Monday, June 18, 2007
Dano-Traditional Korean Festival: Some insights into Korea's Rich Past
Learning about a culture’s traditions, customs, and norms is helpful in building cross-cultural understanding. Korea has a number of traditional lunar holidays that link the present to the past. These include Chuseok (the Fall Harvest Festival), the Lunar New Years, and Dano.
Dano is celebrated the fifth day of the fifth lunar month. This year it falls on Tuesday June 19. Although not a popular as Chuseok or Lunar New Years, Dano is still seen by many as a festival rich in heritage. Tano is not a legal holiday.
In the past, Dano (also spelled Tano) was a day set aside to have fun and enjoy life with dancing, singing, and sports. It is also a day where people performed ceremonies honoring village spirits and ancestors. Wrestling, martial arts, and swinging are activities traditionally associated with Dano. Men often participated in ssirum, Korean wrestling, and taekkyeon, Korean martial arts, while women gathered to swing on long rope swings. On this day, women washed their hair in a special iris flower emulsion to make their hair shinier, softer, and darker. For women swing contests were held to see who could swing the highest in the air. Men, in turn competed in wresting and martial arts events.
One interesting Dano event was the mask dance. Popular among peasants, the dance, its satirical lyrics, and an array of colorful masks flouted local aristocrats and society.
I’ve included an excerpt from my historical novel, A Yankee in the Land of the Morning Calm, Book 1. It gives the reader some insights into the festival set in late 19th century.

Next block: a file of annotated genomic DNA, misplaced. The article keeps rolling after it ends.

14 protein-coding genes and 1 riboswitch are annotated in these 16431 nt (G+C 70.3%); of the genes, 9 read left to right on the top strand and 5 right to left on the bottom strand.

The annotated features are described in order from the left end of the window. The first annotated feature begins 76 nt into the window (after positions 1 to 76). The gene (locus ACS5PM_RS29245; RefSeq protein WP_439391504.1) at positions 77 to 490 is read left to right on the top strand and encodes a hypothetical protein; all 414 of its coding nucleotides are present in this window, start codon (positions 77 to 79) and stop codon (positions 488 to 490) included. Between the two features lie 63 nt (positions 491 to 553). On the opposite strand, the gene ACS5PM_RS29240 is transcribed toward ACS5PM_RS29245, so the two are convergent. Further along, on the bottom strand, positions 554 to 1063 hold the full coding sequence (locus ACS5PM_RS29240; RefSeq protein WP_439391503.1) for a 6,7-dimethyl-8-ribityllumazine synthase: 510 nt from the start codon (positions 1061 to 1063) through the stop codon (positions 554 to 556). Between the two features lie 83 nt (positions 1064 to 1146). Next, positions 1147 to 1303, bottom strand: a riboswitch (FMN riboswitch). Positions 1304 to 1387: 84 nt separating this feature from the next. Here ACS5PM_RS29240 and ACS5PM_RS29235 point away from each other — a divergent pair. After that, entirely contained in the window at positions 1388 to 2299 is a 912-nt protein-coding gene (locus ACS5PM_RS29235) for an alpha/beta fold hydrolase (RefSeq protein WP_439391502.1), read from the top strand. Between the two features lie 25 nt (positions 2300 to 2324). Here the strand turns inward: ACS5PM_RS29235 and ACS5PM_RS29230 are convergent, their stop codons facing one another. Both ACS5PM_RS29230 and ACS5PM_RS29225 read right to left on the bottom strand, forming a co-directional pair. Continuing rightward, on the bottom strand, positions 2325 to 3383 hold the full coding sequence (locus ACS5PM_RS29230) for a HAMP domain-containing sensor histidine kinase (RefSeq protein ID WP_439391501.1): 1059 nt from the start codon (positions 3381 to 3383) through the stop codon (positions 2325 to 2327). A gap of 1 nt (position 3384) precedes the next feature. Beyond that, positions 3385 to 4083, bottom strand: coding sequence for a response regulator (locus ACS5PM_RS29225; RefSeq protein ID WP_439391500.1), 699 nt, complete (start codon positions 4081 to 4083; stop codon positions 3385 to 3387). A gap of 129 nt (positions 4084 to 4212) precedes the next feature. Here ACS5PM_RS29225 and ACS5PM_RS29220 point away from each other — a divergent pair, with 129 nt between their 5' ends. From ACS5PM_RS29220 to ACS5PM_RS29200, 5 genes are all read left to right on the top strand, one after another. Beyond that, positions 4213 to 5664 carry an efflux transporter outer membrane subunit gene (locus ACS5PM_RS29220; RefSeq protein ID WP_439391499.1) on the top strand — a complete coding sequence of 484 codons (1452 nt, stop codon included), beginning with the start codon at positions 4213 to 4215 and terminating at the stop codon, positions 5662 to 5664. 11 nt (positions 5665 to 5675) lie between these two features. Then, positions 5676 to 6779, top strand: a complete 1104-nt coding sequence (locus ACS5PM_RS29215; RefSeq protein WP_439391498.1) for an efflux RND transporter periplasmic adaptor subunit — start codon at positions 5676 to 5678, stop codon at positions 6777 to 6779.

As a new day dawned, Cho informed Josh that it was one of Korea’s traditional holidays called Tano, a day with roots in Buddhism and Shamanism. Josh schooled to be wary of heathen beliefs and false practices, quizzed his Korean colleague how the “holiday” might stymie trading. Cho noted although some visited Korean Buddhist temples in the mountains, most of Seoul’s inhabitants congregated for a day of game and drink. One popular meeting place was near the Ch’ônggyech’ôn stream.
Peaking an interest in Josh, Cho elaborated. On holidays, traditional folk events such as bridge crossing, kite flying, lotus lantern lighting, and stone-throwing contests drew inhabitants from the capital region. Feeling that not much work would be accomplished, after breakfast Cho and Josh agreed to witness the day’s activities. A crowd of men shouting near the Kwanghwamun Gate quickly drew Josh’s attention. Cho explained it was t’aekkyôn. In Korea, martial arts contests were popular among the commoners although shunned by the elite yangban. On holidays, for example, rival groups participated in t’aekkyôn competition including the Witdaepae and Araetpae. The Witdaepae were residents from inside the city limits, while the Araetpae were people who lived just outside the city gates. Other groups that competed lived in the Sangch’on (higher village); specifically this was the area north of the Kwangtongkyo Bridge that crossed the Ch’ônggyech’ôn stream. Their rivals commonly known as the Hach’on (lower village) lived in the area south of the Hyokyôngkyo Bridge. Cho pointed out that in t’aekkyôn matches, practitioners won by knocking opponents down by using their feet. After watching several spirited matches, the men strolled westward across the city. As hours passed, the men stopped occasionally, watched children play, or other folk activities that included adult women on kune (swings) and troupes of actors performing talchum (mask dances). By early evening the men had returned to the hanok, Josh’s only remorse was that he forgot to bring his sketchpad since the day had been full of new experiences and insights into life in Korea.
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